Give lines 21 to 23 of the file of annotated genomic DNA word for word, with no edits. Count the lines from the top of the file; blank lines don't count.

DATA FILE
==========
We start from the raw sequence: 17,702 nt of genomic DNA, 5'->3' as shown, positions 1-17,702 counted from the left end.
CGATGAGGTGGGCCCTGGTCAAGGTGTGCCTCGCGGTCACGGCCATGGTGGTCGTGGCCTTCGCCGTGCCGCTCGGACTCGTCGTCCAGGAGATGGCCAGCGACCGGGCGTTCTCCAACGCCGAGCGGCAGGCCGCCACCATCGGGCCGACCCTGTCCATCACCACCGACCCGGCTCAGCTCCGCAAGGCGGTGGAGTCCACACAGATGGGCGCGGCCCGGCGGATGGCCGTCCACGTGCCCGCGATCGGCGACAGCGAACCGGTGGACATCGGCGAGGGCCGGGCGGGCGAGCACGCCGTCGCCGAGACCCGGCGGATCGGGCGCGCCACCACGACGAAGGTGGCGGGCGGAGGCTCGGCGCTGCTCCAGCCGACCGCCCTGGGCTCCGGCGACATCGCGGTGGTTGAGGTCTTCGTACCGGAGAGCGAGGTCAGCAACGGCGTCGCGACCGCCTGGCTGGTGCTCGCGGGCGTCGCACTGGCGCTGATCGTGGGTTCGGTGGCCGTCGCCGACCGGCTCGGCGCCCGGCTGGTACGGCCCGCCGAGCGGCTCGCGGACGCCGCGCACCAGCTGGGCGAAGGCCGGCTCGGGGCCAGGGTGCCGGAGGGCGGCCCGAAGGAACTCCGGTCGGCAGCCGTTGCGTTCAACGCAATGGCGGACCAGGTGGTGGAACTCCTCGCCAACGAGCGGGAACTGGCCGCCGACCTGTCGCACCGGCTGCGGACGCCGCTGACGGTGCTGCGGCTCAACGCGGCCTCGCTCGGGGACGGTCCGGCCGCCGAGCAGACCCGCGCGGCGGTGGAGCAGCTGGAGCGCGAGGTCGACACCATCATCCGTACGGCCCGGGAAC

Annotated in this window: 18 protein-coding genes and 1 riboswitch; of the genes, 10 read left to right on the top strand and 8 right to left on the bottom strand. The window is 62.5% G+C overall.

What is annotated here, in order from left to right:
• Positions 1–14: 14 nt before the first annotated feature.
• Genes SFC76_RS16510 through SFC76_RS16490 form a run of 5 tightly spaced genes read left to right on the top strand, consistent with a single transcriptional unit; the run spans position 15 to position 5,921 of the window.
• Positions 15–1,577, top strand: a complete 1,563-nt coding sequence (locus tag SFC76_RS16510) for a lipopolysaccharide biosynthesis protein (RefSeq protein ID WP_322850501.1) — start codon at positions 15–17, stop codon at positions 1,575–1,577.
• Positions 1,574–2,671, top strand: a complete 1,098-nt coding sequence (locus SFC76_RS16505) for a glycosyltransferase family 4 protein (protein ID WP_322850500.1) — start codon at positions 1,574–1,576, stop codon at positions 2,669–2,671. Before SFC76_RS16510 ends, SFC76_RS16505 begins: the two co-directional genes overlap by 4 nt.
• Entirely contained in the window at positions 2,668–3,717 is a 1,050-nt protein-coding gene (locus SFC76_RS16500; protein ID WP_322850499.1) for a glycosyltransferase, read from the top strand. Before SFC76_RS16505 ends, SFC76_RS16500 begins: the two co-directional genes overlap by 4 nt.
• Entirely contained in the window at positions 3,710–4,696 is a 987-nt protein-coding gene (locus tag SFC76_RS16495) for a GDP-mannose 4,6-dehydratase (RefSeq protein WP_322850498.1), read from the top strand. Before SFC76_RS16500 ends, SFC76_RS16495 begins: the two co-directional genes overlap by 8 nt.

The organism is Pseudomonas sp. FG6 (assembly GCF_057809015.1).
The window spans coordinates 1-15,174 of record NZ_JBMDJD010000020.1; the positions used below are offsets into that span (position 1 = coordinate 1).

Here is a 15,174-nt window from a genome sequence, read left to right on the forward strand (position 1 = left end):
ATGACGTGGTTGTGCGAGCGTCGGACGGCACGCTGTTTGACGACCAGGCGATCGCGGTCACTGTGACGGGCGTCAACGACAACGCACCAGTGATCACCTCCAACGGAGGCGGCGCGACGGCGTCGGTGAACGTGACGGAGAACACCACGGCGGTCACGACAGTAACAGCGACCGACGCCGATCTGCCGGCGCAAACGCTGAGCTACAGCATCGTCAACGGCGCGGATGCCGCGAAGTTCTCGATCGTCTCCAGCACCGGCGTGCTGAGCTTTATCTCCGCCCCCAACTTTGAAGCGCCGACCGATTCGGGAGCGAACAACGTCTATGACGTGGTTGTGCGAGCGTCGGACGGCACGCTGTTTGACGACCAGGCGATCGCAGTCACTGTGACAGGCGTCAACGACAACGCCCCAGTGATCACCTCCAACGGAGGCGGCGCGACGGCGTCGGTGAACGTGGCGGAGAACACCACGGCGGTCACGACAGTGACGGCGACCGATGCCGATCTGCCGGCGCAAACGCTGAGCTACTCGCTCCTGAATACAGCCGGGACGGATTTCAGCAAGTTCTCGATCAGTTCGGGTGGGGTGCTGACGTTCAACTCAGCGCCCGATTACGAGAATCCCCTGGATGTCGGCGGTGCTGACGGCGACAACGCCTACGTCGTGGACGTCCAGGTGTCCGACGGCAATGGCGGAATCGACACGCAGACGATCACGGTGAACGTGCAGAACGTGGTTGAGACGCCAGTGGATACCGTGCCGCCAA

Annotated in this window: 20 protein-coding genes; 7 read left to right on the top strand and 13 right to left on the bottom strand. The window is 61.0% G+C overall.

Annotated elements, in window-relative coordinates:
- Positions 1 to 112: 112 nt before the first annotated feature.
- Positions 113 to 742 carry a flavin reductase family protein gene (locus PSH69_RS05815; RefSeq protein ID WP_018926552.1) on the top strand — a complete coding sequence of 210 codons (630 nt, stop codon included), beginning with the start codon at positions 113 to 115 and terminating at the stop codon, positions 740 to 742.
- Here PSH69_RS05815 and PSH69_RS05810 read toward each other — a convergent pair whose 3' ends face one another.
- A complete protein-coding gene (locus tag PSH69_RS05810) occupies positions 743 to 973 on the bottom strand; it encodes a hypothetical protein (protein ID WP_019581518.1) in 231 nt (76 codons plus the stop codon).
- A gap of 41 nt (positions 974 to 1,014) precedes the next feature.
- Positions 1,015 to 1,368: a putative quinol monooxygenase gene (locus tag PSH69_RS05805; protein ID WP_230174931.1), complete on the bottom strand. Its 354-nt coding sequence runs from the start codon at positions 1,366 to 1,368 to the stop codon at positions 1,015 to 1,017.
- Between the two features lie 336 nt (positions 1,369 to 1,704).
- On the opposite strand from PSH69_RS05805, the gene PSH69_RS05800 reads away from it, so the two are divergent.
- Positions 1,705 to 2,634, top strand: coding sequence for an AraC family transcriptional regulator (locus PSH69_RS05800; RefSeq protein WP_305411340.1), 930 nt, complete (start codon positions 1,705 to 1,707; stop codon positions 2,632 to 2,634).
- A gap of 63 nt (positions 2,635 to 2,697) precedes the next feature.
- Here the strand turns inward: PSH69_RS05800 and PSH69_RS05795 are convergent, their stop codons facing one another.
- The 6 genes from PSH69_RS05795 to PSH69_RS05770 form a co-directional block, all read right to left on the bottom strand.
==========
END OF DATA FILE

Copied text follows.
- A gap of 41 nt (positions 974 to 1,014) precedes the next feature.
- Positions 1,015 to 1,368: a putative quinol monooxygenase gene (locus tag PSH69_RS05805; protein ID WP_230174931.1), complete on the bottom strand. Its 354-nt coding sequence runs from the start codon at positions 1,366 to 1,368 to the stop codon at positions 1,015 to 1,017.
- Between the two features lie 336 nt (positions 1,369 to 1,704).